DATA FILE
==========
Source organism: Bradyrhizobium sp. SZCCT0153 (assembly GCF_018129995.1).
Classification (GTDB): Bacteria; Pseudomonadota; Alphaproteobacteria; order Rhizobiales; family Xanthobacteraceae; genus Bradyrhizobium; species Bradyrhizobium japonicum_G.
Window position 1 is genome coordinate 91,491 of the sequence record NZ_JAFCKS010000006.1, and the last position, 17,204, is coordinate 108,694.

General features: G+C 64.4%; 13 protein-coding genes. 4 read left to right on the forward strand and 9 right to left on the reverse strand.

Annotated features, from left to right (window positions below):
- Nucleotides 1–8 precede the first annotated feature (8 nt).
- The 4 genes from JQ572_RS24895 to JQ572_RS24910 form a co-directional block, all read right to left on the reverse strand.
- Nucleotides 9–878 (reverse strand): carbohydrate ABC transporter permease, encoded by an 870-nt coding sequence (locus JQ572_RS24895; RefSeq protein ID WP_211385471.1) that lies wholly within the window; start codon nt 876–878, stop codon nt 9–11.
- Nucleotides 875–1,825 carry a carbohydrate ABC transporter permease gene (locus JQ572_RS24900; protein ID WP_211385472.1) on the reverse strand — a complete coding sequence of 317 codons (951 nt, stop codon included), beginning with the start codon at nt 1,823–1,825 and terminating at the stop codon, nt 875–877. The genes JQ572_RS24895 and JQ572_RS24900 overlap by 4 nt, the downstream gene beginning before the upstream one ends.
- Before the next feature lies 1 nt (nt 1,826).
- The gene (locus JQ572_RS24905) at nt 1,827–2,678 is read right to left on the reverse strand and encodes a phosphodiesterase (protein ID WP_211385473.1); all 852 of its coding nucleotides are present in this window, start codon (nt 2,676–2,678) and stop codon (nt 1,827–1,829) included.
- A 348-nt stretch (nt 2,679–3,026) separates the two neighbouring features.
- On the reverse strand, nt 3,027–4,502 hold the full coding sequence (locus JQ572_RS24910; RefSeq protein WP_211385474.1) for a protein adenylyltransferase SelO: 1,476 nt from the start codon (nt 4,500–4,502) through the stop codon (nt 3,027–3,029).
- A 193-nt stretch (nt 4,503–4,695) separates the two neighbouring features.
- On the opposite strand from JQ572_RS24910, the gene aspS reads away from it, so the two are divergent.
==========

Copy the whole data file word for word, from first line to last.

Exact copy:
Source organism: Bradyrhizobium sp. SZCCT0153 (assembly GCF_018129995.1).
Classification (GTDB): Bacteria; Pseudomonadota; Alphaproteobacteria; order Rhizobiales; family Xanthobacteraceae; genus Bradyrhizobium; species Bradyrhizobium japonicum_G.
Window position 1 is genome coordinate 91,491 of the sequence record NZ_JAFCKS010000006.1, and the last position, 17,204, is coordinate 108,694.

General features: G+C 64.4%; 13 protein-coding genes. 4 read left to right on the forward strand and 9 right to left on the reverse strand.

Annotated features, from left to right (window positions below):
- Nucleotides 1–8 precede the first annotated feature (8 nt).
- The 4 genes from JQ572_RS24895 to JQ572_RS24910 form a co-directional block, all read right to left on the reverse strand.
- Nucleotides 9–878 (reverse strand): carbohydrate ABC transporter permease, encoded by an 870-nt coding sequence (locus JQ572_RS24895; RefSeq protein ID WP_211385471.1) that lies wholly within the window; start codon nt 876–878, stop codon nt 9–11.
- Nucleotides 875–1,825 carry a carbohydrate ABC transporter permease gene (locus JQ572_RS24900; protein ID WP_211385472.1) on the reverse strand — a complete coding sequence of 317 codons (951 nt, stop codon included), beginning with the start codon at nt 1,823–1,825 and terminating at the stop codon, nt 875–877. The genes JQ572_RS24895 and JQ572_RS24900 overlap by 4 nt, the downstream gene beginning before the upstream one ends.
- Before the next feature lies 1 nt (nt 1,826).
- The gene (locus JQ572_RS24905) at nt 1,827–2,678 is read right to left on the reverse strand and encodes a phosphodiesterase (protein ID WP_211385473.1); all 852 of its coding nucleotides are present in this window, start codon (nt 2,676–2,678) and stop codon (nt 1,827–1,829) included.
- A 348-nt stretch (nt 2,679–3,026) separates the two neighbouring features.
- On the reverse strand, nt 3,027–4,502 hold the full coding sequence (locus JQ572_RS24910; RefSeq protein WP_211385474.1) for a protein adenylyltransferase SelO: 1,476 nt from the start codon (nt 4,500–4,502) through the stop codon (nt 3,027–3,029).
- A 193-nt stretch (nt 4,503–4,695) separates the two neighbouring features.
- On the opposite strand from JQ572_RS24910, the gene aspS reads away from it, so the two are divergent.